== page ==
Cash Or Credit? How Kids Pay For School Lunch Matters For Health
American kids have a problem with obesity, according to the most recent studies. In fact, the closest thing we have to good news about childhood obesity is that kids are not gaining weight as rapidly as they were some years ago.
Researchers may have identified one surprising new factor in why kids are overeating.
Compared with kids who use cash in school cafeterias, kids who use debit cards seem to make more unhealthful eating choices, finds Brian Wansink, a behavioral economist at Cornell University.
"Kids are much, much, much more likely to take desserts and are much less likely to take fruits and vegetables" when they use their debit cards, says Wansink. "In contrast to that, in schools where kids are paying cash, kids not only buy a lot more fruit but they also buy a lot less dessert."
Not only did three times as many kids buy vegetables when they were paying with cash over debit cards, but they also ate 10 percent fewer calories.
Wansink and his colleague David Just monitored more than 2,300 students at 287 schools across the country in grades one through 12. The findings appear in the journal Obesity.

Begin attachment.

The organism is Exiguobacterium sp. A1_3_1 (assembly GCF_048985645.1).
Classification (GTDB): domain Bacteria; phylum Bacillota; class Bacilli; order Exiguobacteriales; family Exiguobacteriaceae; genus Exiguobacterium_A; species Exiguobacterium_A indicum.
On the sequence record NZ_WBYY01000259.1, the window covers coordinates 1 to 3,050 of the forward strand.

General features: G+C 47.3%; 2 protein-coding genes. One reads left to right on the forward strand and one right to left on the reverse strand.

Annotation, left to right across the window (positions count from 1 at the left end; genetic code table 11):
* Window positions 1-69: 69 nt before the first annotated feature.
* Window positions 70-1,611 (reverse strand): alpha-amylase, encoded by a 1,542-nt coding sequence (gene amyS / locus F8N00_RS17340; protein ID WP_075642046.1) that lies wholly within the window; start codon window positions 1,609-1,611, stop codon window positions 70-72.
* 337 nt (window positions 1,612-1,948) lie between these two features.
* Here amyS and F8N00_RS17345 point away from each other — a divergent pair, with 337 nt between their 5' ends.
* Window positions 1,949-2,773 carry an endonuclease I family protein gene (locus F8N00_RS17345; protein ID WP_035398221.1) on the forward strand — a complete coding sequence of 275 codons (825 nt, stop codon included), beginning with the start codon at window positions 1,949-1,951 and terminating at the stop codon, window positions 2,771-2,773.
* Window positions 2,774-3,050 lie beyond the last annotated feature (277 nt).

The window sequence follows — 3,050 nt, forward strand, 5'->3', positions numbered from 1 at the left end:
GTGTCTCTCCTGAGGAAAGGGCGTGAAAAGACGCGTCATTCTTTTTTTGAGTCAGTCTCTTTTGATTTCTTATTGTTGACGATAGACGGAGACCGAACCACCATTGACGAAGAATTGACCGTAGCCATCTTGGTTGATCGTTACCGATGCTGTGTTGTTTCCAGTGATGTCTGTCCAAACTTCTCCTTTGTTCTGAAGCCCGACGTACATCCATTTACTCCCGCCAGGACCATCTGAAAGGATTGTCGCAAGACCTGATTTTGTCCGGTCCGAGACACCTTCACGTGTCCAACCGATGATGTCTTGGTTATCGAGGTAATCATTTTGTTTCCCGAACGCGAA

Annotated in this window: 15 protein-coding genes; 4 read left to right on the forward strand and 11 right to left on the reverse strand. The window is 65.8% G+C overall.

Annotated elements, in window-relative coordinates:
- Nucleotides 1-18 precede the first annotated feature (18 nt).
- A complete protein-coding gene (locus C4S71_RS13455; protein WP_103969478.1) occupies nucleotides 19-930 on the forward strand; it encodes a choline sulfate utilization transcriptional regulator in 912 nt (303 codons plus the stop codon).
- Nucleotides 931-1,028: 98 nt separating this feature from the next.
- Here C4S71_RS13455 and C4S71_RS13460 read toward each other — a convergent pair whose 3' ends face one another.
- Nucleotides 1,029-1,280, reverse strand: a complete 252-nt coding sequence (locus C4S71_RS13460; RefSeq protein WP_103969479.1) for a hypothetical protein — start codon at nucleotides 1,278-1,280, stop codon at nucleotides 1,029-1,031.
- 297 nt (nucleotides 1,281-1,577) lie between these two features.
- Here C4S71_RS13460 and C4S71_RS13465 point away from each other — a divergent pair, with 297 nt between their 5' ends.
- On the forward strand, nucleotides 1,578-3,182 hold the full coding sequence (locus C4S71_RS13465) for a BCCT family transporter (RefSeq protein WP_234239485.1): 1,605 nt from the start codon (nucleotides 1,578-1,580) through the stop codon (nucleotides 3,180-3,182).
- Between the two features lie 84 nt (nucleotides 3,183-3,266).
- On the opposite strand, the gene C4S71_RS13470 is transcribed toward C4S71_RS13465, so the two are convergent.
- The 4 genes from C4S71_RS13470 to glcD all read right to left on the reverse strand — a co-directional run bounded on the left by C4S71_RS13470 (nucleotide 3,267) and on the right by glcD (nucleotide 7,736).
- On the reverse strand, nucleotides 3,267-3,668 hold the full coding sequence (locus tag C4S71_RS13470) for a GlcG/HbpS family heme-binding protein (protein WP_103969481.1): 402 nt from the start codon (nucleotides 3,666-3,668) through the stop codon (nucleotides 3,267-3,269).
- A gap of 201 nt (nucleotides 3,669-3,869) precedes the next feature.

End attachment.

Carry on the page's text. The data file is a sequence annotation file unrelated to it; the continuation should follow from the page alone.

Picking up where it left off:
Using cash and credit cards is the same in terms of economics, but psychologically, they're very different things. When you're using a debit card or credit card, the financial consequences of your purchase are far off in the future.
That same sort of subconscious calculation, Wansink thinks, might be happening with the things you buy. Your attitude becomes, "What I put in my mouth doesn't actually matter, because those consequences are also far off in the future."
So what should schools concerned about childhood obesity do about this? Wansink believes the smart thing to do is to actually work with the bias instead of trying to fight it.
Once you understand how the bias works, why not make it work for you? His idea is for schools to say, "You can buy fruits and vegetables using a debit card, but if you want to buy desserts and candy, you have to pay cash."
In conducting another experiment along the same lines, Wansink found that making it a tiny bit harder to get cookies makes a big difference in whether kids actually pick up a cookie.
"When we put cookies behind the lunch line so that kids have to ask cafeteria workers to pass it to them, cookie sales dropped dramatically," he says. "In some cases [it was] as much as 50 percent, simply because a kid has to wait for 10 seconds to say, 'Can you please hand me a cookie?' "
The bottom line here is that it's hard to get through to kids when you tell them to worry about coronary heart disease in 40 years.
It's much more effective to say, "Hey, look, all your friends are sitting down and eating. They're already talking. Wouldn't you rather be sitting down with them instead of spending 10 boring seconds waiting for a cookie?"
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